There has not yet been a sub-analysis published of patients with diabetes receiving edoxaban in the ENGAGE AF-TIMI 48 trial.
The safety and efficacy of rivaroxaban was also evaluated in XANTUS – a prospective, real-world, phase IV study with sufficiently robust methodology that it was included on the EMA label of rivaroxaban. The XANTUS study enrolled 6784 patients with AF – 19.6% of whom had co-morbid diabetes – and the results supported the conclusions of the ROCKET AF trial.
The most recent real-world analysis to look specifically at patients with diabetes and AF is an analysis of a US administrative claims database, which looked at outcomes in 11,034 patients with AF and diabetes in routine clinical practice. The results demonstrated that the effectiveness and safety of rivaroxaban is at least as good as that of warfarin in this high-risk patient population.
These data from daily clinical practice complement the data collected in the phase III trials and provide reassurance that the efficacy and safety profiles observed in randomized controlled trials are applicable to patients with diabetes in clinical practice.
Overall, the high risk of stroke in patients with AF and diabetes means that careful management is essential. The phase III NOAC trials provided a large amount of relevant data by enrolling a substantial number of patients with diabetes, although the exact proportions varied between individual trials. Data from randomized trials has been complemented by real-world evidence, which provides an additional perspective. When making treatment decisions, an appreciation of the stroke risk associated with diabetes, together with evaluation of your patients’ individual risk profile, will help you to make the most appropriate anticoagulant choice.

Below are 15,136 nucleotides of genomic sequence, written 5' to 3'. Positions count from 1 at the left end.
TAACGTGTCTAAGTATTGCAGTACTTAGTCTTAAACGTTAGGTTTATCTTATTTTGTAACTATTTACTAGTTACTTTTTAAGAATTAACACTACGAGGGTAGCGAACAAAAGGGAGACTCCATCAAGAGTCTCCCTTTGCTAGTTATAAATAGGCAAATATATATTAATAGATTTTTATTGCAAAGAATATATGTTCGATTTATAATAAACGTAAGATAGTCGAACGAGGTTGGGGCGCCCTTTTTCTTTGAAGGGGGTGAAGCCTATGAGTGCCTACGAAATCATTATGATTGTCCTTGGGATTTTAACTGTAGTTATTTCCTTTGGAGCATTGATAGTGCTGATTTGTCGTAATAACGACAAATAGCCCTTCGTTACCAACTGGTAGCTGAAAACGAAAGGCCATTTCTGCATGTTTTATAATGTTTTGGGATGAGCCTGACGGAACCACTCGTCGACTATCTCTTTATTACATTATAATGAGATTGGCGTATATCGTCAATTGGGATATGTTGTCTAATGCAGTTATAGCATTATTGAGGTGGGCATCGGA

Although the designs of the phase III NOAC trials are superficially similar, the populations enrolled were quite different. Notably, ROCKET AF included the highest proportion of patients at high risk of bleeding (based on HAS-BLED score ≥3). Furthermore, according to mean CHADS2 score, the patients in ROCKET AF also had the highest risk of stroke (ROCKET AF, 3.5; ENGAGE AF, 2.8; ARISTOTLE, 2.1; RE-LY, 2.1)
Approximately 1 in 3 patients with type 2 diabetes have clinically significant chronic kidney disease (estimated glomerular filtration rate <60 ml/min/1.73 m2) based on UK medical records. A diagnosis of renal impairment alongside diabetes makes effective management of stroke risk even more important because, like diabetes, renal impairment increases the risk of stroke in patients with AF. Therefore, it is important to preserve renal function in patients with diabetes and consider management approaches that reduce the risk of renal decline.
With this in mind, the 2019 update to the ACC/AHA/HRS guidelines notes that the NOACs, in particular rivaroxaban and dabigatran, may be associated with lower risks of adverse renal outcomes than warfarin in patients with AF.